News @Arcluster

Arcluster announces the early launch of its market tracker for plant-based beverages and trends from around the world. Market trackers provide a more seamless and continuous coverage of trends, market size, pricing, shipments, bids, vendor shares for the markets we cover. The tracker is available for pre-booking as well with exclusive rights. Watch the news space to see the launch of these studies. For the latest news from the company, follow us on Twitter here, LinkedIn here and Like us on Facebook here.

Also, I love feedback. Please email me your views and suggestions. Cheers.

About me
I manage market research and consulting at Arcluster, an innovation design and market consulting company that does research and consulting on micro emerging markets and sustainable solutions. You can reach me on twitter at @anirmal or via email arun@anirmal.com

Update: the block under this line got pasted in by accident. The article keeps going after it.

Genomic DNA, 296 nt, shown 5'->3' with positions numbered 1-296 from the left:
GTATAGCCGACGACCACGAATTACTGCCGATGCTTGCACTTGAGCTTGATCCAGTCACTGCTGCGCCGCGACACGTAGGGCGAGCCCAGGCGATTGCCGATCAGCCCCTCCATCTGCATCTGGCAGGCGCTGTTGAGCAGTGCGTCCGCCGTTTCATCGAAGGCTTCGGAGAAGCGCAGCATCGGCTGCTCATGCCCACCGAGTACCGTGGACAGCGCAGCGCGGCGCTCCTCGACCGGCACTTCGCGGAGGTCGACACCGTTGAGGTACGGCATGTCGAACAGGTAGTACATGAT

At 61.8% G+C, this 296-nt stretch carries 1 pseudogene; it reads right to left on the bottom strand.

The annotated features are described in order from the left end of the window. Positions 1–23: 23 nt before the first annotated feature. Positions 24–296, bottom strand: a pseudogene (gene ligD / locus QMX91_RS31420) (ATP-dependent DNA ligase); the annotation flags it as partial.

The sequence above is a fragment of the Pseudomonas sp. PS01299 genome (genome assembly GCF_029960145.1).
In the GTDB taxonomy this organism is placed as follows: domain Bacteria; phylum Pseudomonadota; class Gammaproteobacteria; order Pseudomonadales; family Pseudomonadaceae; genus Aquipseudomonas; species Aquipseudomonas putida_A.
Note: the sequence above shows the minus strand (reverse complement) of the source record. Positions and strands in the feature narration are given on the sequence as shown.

Sustain#38: Sir, would you like some tea?

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Sustain Weekly — Sir, would you like some tea?

“Where there’s tea, there is hope” — Sir Arthur Wing Pinero (1855–1934)

What tea should you drink? and what do you want to drink?

  1. Oolong Tea
  2. Green Tea
  3. Black Tea
  4. Earl Grey Tea
  5. Rooibos Tea
  6. Pu’erh Tea
  7. White Tea
  8. Yerba Mate
  9. I’m a coffee drinker. Bugger off.

Tea3

What about Masala Chai? That’s a solid 10. Enough for me!

Last week. I wrote about how artificial skin and how it might get to market for consumer applications. But, its most valuable application is for the treatment of burns. Commercial feasible skin treatment of injuries from fire is a critical area that will be positively affected by artificial skin. Then during the week, I read about an emerging international market for a niche tea.